Karyopharm $KP­TI shares edged up just 3.6% this morn­ing, but af­ter the big spike from six weeks ago on mid-stage da­ta for se­linex­or, not los­ing ground could be con­sid­ered a step for­ward. 

In pa­tients whose mul­ti­ple myelo­ma was pro­tea­some in­hibitor (PI) naïve, there was a me­di­an pro­gres­sion-free sur­vival time of 17.8 months for the com­bo arm, which added dex and Vel­cade. The ORR was 84%. In PI re­frac­to­ry pa­tients, those num­bers dropped to 6.1 months and 43%.

Sharon Shacham

Karyopharm CSO Sharon Shacham not­ed: 

“Based on the pos­i­tive STOMP re­sults re­port­ed to date, we have ini­ti­at­ed a new all-oral STOMP arm to in­ves­ti­gate se­linex­or plus Revlim­id and dex in the front-line set­ting.  Giv­en the ob­served syn­er­gis­tic ac­tiv­i­ty of se­linex­or with stan­dard ap­proved myelo­ma ther­a­pies, we be­lieve oral se­linex­or has the po­ten­tial to be a fu­ture back­bone ther­a­py in myelo­ma, and we look for­ward to elu­ci­dat­ing its ac­tiv­i­ty as part of a front-line treat­ment reg­i­men.”

BeiGene — ↑ 0.2%

BeiGene $BGNE says it will be ready to file for an ap­proval of zanubru­ti­nib in Chi­na lat­er this year as they of­fer up an ear­ly snap­shot of da­ta for Walden­ström macroglob­u­line­mia. Re­searchers say that 43% of the evalu­able pa­tients achieved a very good par­tial re­sponse. And they added da­ta from the 86-pa­tient sin­gle-arm piv­otal Phase II study of zanubru­ti­nib in Chi­nese pa­tients with re­lapsed or re­frac­to­ry man­tle cell lym­phoma, with an over­all re­sponse rate (ORR) of 84 per­cent — and a 59% com­plete re­sponse rate. A US ap­pli­ca­tion is ex­pect­ed next year. Its stock was in the green this morn­ing, but just bare­ly.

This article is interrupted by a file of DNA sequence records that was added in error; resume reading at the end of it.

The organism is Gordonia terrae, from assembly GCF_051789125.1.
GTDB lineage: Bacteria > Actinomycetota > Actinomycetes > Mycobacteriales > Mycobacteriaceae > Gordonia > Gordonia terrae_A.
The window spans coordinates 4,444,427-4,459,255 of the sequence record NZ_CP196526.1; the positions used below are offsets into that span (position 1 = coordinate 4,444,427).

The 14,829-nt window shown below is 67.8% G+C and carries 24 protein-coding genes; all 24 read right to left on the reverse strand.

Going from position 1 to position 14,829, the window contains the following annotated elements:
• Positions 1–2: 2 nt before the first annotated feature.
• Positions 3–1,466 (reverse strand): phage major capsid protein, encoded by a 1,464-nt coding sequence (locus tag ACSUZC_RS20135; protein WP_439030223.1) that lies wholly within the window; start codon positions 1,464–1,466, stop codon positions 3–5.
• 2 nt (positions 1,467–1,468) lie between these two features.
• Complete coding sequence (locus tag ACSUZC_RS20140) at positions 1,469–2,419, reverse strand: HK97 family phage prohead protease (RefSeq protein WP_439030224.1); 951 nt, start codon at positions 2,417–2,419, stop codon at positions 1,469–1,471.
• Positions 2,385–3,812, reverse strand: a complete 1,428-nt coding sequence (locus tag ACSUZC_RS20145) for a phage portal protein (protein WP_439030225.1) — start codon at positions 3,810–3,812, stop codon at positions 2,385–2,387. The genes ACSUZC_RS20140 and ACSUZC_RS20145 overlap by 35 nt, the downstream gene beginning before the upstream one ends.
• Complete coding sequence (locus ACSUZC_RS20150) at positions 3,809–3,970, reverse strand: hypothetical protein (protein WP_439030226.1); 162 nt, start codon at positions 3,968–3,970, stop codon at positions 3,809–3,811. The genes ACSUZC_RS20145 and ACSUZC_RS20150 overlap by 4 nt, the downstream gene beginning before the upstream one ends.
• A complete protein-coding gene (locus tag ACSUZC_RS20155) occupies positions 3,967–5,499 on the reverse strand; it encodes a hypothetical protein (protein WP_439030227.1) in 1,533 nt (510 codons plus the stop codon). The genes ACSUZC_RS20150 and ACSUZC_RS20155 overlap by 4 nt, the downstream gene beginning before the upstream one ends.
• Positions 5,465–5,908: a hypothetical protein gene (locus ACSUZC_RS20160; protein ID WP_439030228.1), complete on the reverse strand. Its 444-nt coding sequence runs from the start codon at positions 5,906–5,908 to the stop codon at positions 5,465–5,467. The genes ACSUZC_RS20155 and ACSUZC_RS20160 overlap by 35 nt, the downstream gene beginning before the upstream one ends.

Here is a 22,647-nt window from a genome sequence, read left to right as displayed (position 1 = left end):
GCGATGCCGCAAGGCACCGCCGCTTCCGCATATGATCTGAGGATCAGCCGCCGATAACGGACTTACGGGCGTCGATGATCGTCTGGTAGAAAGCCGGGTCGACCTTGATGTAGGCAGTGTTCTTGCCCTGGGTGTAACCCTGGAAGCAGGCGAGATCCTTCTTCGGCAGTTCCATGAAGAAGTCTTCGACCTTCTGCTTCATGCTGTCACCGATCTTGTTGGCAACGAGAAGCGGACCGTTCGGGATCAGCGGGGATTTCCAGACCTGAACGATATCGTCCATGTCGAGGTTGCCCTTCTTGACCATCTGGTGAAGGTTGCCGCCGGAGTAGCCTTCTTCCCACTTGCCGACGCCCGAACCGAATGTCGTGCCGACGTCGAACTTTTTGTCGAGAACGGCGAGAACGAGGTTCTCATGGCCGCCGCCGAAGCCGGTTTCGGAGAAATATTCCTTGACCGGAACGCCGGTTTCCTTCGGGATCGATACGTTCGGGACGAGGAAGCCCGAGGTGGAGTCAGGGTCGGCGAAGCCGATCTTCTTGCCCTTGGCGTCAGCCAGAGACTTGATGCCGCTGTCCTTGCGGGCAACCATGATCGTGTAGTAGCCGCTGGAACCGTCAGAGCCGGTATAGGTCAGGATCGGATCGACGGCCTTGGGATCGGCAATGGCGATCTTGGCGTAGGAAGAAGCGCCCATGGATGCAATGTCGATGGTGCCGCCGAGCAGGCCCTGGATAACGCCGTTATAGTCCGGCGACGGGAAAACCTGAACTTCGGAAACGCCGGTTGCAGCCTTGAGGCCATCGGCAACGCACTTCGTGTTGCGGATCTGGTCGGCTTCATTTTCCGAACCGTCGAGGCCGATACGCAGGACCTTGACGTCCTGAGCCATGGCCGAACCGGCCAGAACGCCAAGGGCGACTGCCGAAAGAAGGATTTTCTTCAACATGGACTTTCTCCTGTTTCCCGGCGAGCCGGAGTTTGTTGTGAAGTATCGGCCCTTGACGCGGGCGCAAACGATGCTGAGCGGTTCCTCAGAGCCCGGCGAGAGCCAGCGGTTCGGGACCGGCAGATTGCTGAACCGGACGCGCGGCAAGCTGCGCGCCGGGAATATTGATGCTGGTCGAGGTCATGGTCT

→ Blue­print Med­i­cines — ↓ 5%

Six months af­ter pre­sent­ing some promis­ing Phase I da­ta at ASH, Blue­print Med­i­cines $BPMC rolled out up­dat­ed re­sults from its on­go­ing study of avapri­tinib. The drug, for­mer­ly coined as BLU-285, is be­ing test­ed as a treat­ment for sys­temic mas­to­cys­to­sis. Back in De­cem­ber, the com­pa­ny pre­sent­ed an over­all re­sponse rate of 72%, which rock­et­ed the com­pa­ny’s shares up 26% at the time.

In the up­dat­ed look pre­sent­ed to­day at EHA, Blue­print an­nounced an ORR of 83%. That be­ing said, 21% of pa­tients ap­pear to have dropped out of the tri­al through­out its 22-month course. The com­pa­ny plans to launch an open-la­bel, sin­gle-arm Phase II tri­al in the in­di­ca­tion in mid-2018.

→ Ar­Qule — ↓ 3%

Bri­an Schwartz

Back to back late-stage fail­ures had ham­mered Ar­Qule’s stock prices $AR­QL last year, and the very pre­lim­i­nary hu­man da­ta on its BTK in­hibitor com­ing out to­day are not help­ing.

The Phase I dose es­ca­la­tion study of ARQ 531 was con­duct­ed among a group of 11 pa­tients rep­re­sent­ing re­lapsed or re­frac­to­ry chron­ic lym­pho­cyt­ic leukemia (CLL), small lym­pho­cyt­ic leukemia (SLL), Walden­strom’s macro­glo­bine­mia and B-cell Non-Hodgkin lym­phoma. Ar­Qule re­ports “an­ti-tu­mor ac­tiv­i­ty at all dose lev­els” — 5mg, 10mg, and 15mg — and plans to con­tin­ue push­ing the dose lim­it since no rel­e­vant tox­i­c­i­ties or drug-re­lat­ed se­vere ad­verse events were ob­served. On­ly four of the 11, how­ev­er, are still on the treat­ment, with oth­ers drop­ping out ei­ther be­cause of pro­gres­sion, physi­cian’s de­ci­sion or un­avail­able da­ta.

The ob­served tu­mor re­duc­tion rates came in at 35% for 5mg, 33% for 10mg, and 29% for 15mg dos­es, call­ing the dose-re­sponse re­la­tion­ship in­to ques­tion. The 29% re­duc­tion was ob­served in a 69 years old pa­tient with CLL/SLL with BTK C481S mu­ta­tion — who had re­ceived five pri­or sys­temic reg­i­mens — af­ter eight weeks.